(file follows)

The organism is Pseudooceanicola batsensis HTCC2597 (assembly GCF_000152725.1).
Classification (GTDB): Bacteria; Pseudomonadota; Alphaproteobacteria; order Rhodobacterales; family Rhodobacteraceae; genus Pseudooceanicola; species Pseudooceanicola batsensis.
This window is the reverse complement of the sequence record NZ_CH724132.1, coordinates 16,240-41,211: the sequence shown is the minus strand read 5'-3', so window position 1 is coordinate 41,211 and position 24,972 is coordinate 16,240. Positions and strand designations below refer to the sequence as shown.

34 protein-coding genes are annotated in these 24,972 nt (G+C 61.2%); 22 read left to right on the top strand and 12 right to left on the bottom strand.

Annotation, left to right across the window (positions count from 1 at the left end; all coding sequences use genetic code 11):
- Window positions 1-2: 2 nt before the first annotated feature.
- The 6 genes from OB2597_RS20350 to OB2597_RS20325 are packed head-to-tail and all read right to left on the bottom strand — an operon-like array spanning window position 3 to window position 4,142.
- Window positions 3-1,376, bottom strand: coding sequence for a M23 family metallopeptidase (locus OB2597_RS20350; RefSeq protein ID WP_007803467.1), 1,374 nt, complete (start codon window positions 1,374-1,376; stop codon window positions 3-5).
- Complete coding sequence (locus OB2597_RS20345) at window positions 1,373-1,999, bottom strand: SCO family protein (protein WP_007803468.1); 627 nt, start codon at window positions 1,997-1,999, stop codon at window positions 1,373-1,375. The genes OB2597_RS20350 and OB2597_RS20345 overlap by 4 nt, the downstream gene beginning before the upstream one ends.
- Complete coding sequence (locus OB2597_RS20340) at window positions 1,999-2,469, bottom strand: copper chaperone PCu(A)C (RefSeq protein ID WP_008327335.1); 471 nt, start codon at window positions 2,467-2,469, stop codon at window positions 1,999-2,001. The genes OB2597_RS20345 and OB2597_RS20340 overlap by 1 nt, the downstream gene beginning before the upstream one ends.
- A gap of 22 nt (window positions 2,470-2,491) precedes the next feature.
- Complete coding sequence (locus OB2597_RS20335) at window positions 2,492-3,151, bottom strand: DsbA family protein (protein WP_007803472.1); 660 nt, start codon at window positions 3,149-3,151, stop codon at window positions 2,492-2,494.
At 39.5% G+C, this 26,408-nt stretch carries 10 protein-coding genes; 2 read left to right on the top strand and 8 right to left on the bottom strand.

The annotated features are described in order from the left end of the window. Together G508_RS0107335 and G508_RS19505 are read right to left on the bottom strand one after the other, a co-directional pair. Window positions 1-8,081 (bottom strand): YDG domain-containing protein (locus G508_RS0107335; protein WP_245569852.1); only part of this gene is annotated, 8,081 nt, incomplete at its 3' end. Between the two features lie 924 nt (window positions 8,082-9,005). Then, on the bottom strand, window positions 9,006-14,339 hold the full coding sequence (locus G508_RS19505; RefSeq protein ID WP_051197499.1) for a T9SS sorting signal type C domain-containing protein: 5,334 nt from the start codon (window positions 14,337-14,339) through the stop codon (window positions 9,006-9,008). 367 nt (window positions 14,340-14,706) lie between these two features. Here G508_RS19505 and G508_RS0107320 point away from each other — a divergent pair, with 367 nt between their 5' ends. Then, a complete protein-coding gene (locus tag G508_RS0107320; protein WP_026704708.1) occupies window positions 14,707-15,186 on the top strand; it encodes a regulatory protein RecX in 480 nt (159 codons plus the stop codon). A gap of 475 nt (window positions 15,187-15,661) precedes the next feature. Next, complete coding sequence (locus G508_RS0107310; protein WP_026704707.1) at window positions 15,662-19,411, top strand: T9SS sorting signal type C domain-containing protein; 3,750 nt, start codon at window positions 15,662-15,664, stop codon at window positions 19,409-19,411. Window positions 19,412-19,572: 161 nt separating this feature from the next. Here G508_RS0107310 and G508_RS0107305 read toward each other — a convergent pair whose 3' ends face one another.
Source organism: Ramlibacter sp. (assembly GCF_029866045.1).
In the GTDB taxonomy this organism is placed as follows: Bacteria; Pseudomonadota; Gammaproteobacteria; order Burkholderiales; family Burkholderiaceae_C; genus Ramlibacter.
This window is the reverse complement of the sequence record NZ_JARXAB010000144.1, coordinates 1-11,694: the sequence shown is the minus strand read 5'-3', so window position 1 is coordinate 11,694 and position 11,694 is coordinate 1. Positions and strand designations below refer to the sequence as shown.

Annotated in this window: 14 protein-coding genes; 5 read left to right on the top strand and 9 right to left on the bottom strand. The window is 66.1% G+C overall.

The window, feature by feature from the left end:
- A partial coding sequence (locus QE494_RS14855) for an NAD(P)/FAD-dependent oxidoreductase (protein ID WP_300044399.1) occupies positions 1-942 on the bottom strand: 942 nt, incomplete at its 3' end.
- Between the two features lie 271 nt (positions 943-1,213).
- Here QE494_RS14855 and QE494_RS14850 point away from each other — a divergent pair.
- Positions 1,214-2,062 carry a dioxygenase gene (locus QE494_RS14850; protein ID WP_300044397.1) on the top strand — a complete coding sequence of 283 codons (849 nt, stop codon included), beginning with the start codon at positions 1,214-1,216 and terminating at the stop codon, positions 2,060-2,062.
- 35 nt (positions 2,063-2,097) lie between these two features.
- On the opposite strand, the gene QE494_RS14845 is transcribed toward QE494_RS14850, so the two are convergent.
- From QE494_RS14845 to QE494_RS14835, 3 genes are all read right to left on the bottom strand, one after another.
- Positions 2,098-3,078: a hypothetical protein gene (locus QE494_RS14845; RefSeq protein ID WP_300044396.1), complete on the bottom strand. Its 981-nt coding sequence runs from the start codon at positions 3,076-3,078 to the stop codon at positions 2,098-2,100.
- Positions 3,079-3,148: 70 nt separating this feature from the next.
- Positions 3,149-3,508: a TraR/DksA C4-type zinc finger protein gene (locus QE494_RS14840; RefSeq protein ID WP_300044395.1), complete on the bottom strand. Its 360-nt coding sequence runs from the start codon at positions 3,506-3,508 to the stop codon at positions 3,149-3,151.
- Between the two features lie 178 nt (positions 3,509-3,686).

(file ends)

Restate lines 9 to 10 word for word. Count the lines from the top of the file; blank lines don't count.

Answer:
- Complete coding sequence (locus OB2597_RS20345) at window positions 1,373-1,999, bottom strand: SCO family protein (protein WP_007803468.1); 627 nt, start codon at window positions 1,997-1,999, stop codon at window positions 1,373-1,375. The genes OB2597_RS20350 and OB2597_RS20345 overlap by 4 nt, the downstream gene beginning before the upstream one ends.
- Complete coding sequence (locus OB2597_RS20340) at window positions 1,999-2,469, bottom strand: copper chaperone PCu(A)C (RefSeq protein ID WP_008327335.1); 471 nt, start codon at window positions 2,467-2,469, stop codon at window positions 1,999-2,001. The genes OB2597_RS20345 and OB2597_RS20340 overlap by 1 nt, the downstream gene beginning before the upstream one ends.